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On the launch pad
After traveling all morning and covering 4.2 miles of ground, shuttle Discovery arrives at its launch complex to begin the final preparations for blastoff. (3min 45sec file)
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Up the pad ramp
Space shuttle Discovery climbs the five percent incline ramp to the pad surface. The crawler's hydraulic lifts keep the shuttle level during the ramp ascent. (6min 52sec file)
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Almost there
After the long, time-consuming journey, Discovery nears launch pad 39B on the edge of the Atlantic Ocean. (4min 32sec file)
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Hot bearing
The early morning rollout experienced an overheating bearing in the crawler, forcing reduced speeds and some stops along the way. (6min 44sec file)
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As day breaks over Kennedy Space Center, Discovery makes its way down the crawlerway en route to the launch pad. (4min 11sec file)
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Discovery emerges
Shuttle Discovery emerges from the Vehicle Assembly Building in the overnight darkness for its 4.2-mile trip to pad 39B. (4min 39sec file)
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The move begins
Shuttle Discovery emerges from the Vehicle Assembly Building in the overnight darkness for its 4.2-mile trip to pad 39B. (3min 01sec file)
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Rollout preps
This collection of updates from NASA launch commentator George Diller documents the final preparations and minor problems that held up the start of Discovery's rollout from the Vehicle Assembly Building. (5min 01sec file)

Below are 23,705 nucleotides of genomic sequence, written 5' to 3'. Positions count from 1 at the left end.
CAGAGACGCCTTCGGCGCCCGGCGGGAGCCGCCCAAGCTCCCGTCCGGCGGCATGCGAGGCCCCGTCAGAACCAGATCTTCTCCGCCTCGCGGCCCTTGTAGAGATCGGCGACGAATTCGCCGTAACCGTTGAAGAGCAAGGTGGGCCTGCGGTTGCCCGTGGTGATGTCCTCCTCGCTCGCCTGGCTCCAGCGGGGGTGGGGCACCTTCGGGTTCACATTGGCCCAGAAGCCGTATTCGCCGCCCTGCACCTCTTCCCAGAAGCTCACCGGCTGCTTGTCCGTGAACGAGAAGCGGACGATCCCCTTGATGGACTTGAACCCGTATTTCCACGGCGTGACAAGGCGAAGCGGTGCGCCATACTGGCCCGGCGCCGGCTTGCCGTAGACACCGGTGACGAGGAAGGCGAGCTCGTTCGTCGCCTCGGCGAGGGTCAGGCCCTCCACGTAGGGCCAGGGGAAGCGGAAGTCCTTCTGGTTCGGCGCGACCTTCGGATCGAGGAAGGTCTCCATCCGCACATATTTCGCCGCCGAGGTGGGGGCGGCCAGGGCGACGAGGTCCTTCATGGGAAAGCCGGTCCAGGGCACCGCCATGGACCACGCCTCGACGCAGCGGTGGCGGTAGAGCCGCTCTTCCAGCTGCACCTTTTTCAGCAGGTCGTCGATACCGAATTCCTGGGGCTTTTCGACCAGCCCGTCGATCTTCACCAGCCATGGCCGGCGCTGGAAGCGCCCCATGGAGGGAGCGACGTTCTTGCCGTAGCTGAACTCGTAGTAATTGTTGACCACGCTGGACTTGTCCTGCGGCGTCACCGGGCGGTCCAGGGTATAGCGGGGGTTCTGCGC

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House hearing on ISS
The House Science Committee, Subcommittee on Space and Aeronautics, begins its hearing on the International Space Station. (29min 59sec file)
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Phillips testifies
House members question Expedition 11 crew member John Phillips living on the International Space Station. (16min 33sec file)
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Past ISS astronauts
The hearing continues with questioning by House members of former station astronauts Peggy Whitson and Mike Fincke. (31min 33sec file)
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Station update
A status report on the Expedition 11 crew's mission aboard the International Space Station is given during this news conference Monday. (55min 54sec file)

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Shuttle collection
As excitement builds for the first space shuttle launch in over two years, this comprehensive video selection captures the major pre-flight events for Discovery and her seven astronauts.
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Tropical Storm Arlene
A camera on the International Space Station captured this view of Tropical Storm Arlene moving into the Gulf of Mexico as the orbiting complex flew above the weather system at 2:33 p.m. EDT on Friday, June 10. (3min 06sec file)
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Hurricane research
NASA's space-based research into how hurricanes form and move is explained in this narrated movie from the agency. (8min 02sec file)
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Volcano on Titan?
Dr. Bonnie Buratti, team member of the Cassini visual and infrared mapping spectrometer, discusses a possible volcano discovered on Saturn's moon Titan. (2min 12sec file)
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Shuttle oversight
The co-chairs and other members of the Stafford-Covey Return to Flight Task Group, which is overseeing NASA's space shuttle program, hold a news conference in Houston on June 8.

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International Space Station cargo ship blasts into orbit

Posted: June 16, 2005

The two-man crew living aboard the International Space Station can look forward to receiving fresh food, more oxygen and new equipment Saturday night when an unpiloted resupply ship docks to the orbiting complex.